That one time, that one opportunity I had to be in the same room with her I wrapped myself up in the love she poured out and the wisdom she displayed. I cried while she spoke even though I didn’t know why I was crying. I couldn’t help it. It was like catching the Holy Ghost or being startled awake. She had me all in my feelings, all in my heart, all in my head, all at the same time. I was taken by her and challenged to be better.
She spoke about diversity and inclusivity, a concentration I was beginning to situate in my own work (in fact, when I gave the last lecture at my university a few months ago, I ended with a Maya Angelou quote about empathy unconsciously channeling her energy from that/our night).
“I’m a rainbow in somebody’s cloud,” she said, as she prepared to close her speech. “You are a rainbow in somebody’s cloud,” she said, and the pause before and behind her words left us all greedy for more. The applause was immediate and raucous and as I stood, standing on my own clouds, standing on my own potential for possibility, standing on her shoulders and experiences and love, I had a profound moment of recognition, and saw myself with Technicolor clarity. I was (or at least had the capacity to someday become) a rainbow in somebody’s cloud, and she was a rainbow in mine.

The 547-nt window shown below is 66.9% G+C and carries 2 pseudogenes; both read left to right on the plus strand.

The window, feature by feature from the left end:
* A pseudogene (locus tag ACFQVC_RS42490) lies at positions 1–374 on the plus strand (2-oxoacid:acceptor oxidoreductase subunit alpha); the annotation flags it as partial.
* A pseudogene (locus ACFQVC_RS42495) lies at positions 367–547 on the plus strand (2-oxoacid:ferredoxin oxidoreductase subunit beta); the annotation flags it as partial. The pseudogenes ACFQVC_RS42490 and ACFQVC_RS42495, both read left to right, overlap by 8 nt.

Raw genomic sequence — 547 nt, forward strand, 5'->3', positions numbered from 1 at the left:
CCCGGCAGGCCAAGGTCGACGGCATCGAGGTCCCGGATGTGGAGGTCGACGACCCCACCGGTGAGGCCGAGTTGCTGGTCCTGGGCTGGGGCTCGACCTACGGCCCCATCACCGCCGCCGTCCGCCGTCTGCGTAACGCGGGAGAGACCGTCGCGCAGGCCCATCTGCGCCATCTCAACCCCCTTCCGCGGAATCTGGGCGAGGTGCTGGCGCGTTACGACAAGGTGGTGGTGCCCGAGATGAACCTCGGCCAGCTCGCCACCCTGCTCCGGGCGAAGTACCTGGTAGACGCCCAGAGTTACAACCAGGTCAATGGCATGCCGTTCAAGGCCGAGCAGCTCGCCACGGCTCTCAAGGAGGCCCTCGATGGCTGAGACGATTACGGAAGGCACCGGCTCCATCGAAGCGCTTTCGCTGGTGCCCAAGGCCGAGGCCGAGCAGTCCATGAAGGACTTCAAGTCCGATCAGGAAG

When I heard of her transition it felt like I lost someone with whom I have frequent conversations. She was there when I began consuming black woman literature. She was there when I was writing a dissertation about black women, who were growing up in North Carolina when she was growing up in Arkansas. She was there when I decided to memorize Phenomenal Woman because I needed a script to help me develop self-esteem. She was there and has been there every time I need to read a blackgirl’s song.
I never met her but I feel like I knew her. I will miss her magic, but will continuously feed on the meat of her words.
Mama Maya, your life was a gift to the world. Thank you for being such a generous spirit. For sharing your lived experiences, from the joys and wonders to the dirt under your fingernails. Thank you for telling the truth about yourself so that we might be brave enough to follow suit. You were beautifully human and made it reasonable for blackgirls like me to see possible impossible things. Thank you for writing brilliantly, thoughtfully and liberally for so many years, and leaving us with so much wisdom. Thank you for demonstrating what a life lived purposefully, intentionally and elegantly looks like. You are a rainbow in my cloud!
Here are a few of my favorite Maya Angelou quotes (including the opening quote on the page):
“When somebody shows you who they are, believe them the first time.”
“Never make someone a priority when all you are to them is an option.”
“I’ve learned that people will forget what you said, people will forget what you did, but people will never forget how you made them feel.”
“I think we all have empathy. We may not have enough courage to display it.”
“I speak to the black experience, but I am always talking about the human condition.”
In tribute, please share your favorite quotes, lines, memories or work of Dr. Angelou in the comments section.